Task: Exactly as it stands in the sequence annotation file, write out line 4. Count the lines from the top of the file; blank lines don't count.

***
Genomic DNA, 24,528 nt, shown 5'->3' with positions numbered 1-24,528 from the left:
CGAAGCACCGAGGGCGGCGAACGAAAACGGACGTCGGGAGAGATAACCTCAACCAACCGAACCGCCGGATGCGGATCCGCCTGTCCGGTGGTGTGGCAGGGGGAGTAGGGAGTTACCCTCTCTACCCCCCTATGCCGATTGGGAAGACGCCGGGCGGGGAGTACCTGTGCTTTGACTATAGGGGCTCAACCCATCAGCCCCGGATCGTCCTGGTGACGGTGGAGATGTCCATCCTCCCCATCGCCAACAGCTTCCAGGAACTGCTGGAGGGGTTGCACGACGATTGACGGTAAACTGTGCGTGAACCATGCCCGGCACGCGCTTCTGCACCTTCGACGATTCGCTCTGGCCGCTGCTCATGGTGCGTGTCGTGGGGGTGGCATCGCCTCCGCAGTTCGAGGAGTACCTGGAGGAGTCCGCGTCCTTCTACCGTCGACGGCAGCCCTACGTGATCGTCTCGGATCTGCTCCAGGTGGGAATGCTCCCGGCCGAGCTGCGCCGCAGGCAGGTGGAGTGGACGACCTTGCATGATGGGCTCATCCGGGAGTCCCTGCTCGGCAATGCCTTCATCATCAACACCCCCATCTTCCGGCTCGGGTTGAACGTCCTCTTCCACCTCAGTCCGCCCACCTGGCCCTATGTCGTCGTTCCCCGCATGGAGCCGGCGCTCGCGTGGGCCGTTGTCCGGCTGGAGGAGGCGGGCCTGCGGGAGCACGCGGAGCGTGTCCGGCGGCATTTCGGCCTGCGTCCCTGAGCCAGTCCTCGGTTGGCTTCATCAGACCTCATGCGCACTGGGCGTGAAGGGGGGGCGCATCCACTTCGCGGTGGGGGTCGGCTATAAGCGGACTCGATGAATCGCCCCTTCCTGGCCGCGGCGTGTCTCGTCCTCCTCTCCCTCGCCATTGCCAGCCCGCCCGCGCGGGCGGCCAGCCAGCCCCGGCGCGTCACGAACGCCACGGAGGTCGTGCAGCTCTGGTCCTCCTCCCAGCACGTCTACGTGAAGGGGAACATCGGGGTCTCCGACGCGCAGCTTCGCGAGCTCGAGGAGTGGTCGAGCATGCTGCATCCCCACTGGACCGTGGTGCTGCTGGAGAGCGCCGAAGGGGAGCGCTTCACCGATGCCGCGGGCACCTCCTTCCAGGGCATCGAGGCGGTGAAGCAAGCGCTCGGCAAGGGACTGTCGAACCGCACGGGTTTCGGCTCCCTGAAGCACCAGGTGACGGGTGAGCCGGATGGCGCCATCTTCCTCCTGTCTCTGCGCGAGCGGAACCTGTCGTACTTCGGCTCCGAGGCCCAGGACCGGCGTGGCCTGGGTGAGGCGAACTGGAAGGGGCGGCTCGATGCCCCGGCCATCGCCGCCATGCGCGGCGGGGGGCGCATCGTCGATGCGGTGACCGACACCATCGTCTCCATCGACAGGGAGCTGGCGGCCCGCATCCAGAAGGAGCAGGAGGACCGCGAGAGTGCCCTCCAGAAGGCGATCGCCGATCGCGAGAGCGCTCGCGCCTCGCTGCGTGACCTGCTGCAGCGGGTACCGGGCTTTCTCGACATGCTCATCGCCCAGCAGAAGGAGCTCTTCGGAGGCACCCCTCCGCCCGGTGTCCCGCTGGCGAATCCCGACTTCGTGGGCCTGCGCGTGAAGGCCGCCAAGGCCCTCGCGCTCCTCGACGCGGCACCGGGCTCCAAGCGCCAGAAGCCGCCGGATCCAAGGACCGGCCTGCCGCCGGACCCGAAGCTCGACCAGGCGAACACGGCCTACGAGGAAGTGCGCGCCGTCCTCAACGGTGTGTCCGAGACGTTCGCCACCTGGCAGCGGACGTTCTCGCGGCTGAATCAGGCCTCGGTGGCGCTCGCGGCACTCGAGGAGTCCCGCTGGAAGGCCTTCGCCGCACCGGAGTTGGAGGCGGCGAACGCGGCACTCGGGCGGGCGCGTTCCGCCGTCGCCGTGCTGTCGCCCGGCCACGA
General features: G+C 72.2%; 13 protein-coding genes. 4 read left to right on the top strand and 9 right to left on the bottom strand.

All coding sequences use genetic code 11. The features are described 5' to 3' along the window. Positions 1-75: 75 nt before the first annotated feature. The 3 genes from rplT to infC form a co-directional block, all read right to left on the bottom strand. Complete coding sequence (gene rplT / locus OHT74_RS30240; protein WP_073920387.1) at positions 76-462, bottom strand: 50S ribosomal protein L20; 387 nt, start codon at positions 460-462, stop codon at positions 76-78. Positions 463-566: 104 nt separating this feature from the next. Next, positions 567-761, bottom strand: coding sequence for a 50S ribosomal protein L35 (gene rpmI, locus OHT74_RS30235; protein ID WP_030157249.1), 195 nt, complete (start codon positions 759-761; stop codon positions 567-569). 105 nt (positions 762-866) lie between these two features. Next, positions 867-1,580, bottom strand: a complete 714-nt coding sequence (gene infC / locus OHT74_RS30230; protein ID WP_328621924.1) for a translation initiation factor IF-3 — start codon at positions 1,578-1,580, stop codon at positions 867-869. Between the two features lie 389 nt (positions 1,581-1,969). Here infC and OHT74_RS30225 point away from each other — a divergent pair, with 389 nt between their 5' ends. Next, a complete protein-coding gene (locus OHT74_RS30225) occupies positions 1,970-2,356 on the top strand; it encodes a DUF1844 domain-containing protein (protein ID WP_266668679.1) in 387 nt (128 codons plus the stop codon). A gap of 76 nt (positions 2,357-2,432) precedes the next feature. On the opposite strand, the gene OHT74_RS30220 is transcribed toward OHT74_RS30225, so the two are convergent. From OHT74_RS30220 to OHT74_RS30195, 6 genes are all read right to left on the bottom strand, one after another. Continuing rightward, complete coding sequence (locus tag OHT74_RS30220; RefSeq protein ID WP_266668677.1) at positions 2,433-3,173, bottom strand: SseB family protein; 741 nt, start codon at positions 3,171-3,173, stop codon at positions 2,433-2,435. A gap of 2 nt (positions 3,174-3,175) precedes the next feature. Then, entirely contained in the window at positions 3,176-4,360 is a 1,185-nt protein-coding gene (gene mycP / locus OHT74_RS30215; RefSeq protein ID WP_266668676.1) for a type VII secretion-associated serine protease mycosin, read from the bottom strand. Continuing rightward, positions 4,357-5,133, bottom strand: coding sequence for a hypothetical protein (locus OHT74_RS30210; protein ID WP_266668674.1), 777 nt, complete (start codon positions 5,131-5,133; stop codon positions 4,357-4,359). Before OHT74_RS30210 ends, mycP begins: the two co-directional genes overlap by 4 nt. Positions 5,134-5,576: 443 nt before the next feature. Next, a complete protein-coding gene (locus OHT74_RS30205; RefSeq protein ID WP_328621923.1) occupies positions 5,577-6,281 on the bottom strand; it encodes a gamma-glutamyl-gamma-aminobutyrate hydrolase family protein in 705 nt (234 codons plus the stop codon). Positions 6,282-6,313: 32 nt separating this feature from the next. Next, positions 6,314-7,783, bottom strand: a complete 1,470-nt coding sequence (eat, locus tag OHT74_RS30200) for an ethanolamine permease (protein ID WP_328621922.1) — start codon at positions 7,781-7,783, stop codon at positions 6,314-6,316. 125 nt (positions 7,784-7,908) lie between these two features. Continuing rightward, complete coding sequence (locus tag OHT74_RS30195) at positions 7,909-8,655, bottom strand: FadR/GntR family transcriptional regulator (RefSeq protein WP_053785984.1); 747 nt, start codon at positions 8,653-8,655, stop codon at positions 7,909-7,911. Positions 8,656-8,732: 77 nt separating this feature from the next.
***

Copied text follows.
All coding sequences use genetic code 11. The features are described 5' to 3' along the window. Positions 1-75: 75 nt before the first annotated feature. The 3 genes from rplT to infC form a co-directional block, all read right to left on the bottom strand. Complete coding sequence (gene rplT / locus OHT74_RS30240; protein WP_073920387.1) at positions 76-462, bottom strand: 50S ribosomal protein L20; 387 nt, start codon at positions 460-462, stop codon at positions 76-78. Positions 463-566: 104 nt separating this feature from the next. Next, positions 567-761, bottom strand: coding sequence for a 50S ribosomal protein L35 (gene rpmI, locus OHT74_RS30235; protein ID WP_030157249.1), 195 nt, complete (start codon positions 759-761; stop codon positions 567-569). 105 nt (positions 762-866) lie between these two features. Next, positions 867-1,580, bottom strand: a complete 714-nt coding sequence (gene infC / locus OHT74_RS30230; protein ID WP_328621924.1) for a translation initiation factor IF-3 — start codon at positions 1,578-1,580, stop codon at positions 867-869. Between the two features lie 389 nt (positions 1,581-1,969). Here infC and OHT74_RS30225 point away from each other — a divergent pair, with 389 nt between their 5' ends. Next, a complete protein-coding gene (locus OHT74_RS30225) occupies positions 1,970-2,356 on the top strand; it encodes a DUF1844 domain-containing protein (protein ID WP_266668679.1) in 387 nt (128 codons plus the stop codon). A gap of 76 nt (positions 2,357-2,432) precedes the next feature. On the opposite strand, the gene OHT74_RS30220 is transcribed toward OHT74_RS30225, so the two are convergent. From OHT74_RS30220 to OHT74_RS30195, 6 genes are all read right to left on the bottom strand, one after another. Continuing rightward, complete coding sequence (locus tag OHT74_RS30220; RefSeq protein ID WP_266668677.1) at positions 2,433-3,173, bottom strand: SseB family protein; 741 nt, start codon at positions 3,171-3,173, stop codon at positions 2,433-2,435. A gap of 2 nt (positions 3,174-3,175) precedes the next feature. Then, entirely contained in the window at positions 3,176-4,360 is a 1,185-nt protein-coding gene (gene mycP / locus OHT74_RS30215; RefSeq protein ID WP_266668676.1) for a type VII secretion-associated serine protease mycosin, read from the bottom strand. Continuing rightward, positions 4,357-5,133, bottom strand: coding sequence for a hypothetical protein (locus OHT74_RS30210; protein ID WP_266668674.1), 777 nt, complete (start codon positions 5,131-5,133; stop codon positions 4,357-4,359). Before OHT74_RS30210 ends, mycP begins: the two co-directional genes overlap by 4 nt. Positions 5,134-5,576: 443 nt before the next feature. Next, a complete protein-coding gene (locus OHT74_RS30205; RefSeq protein ID WP_328621923.1) occupies positions 5,577-6,281 on the bottom strand; it encodes a gamma-glutamyl-gamma-aminobutyrate hydrolase family protein in 705 nt (234 codons plus the stop codon). Positions 6,282-6,313: 32 nt separating this feature from the next. Next, positions 6,314-7,783, bottom strand: a complete 1,470-nt coding sequence (eat, locus tag OHT74_RS30200) for an ethanolamine permease (protein ID WP_328621922.1) — start codon at positions 7,781-7,783, stop codon at positions 6,314-6,316. 125 nt (positions 7,784-7,908) lie between these two features. Continuing rightward, complete coding sequence (locus tag OHT74_RS30195) at positions 7,909-8,655, bottom strand: FadR/GntR family transcriptional regulator (RefSeq protein WP_053785984.1); 747 nt, start codon at positions 8,653-8,655, stop codon at positions 7,909-7,911. Positions 8,656-8,732: 77 nt separating this feature from the next.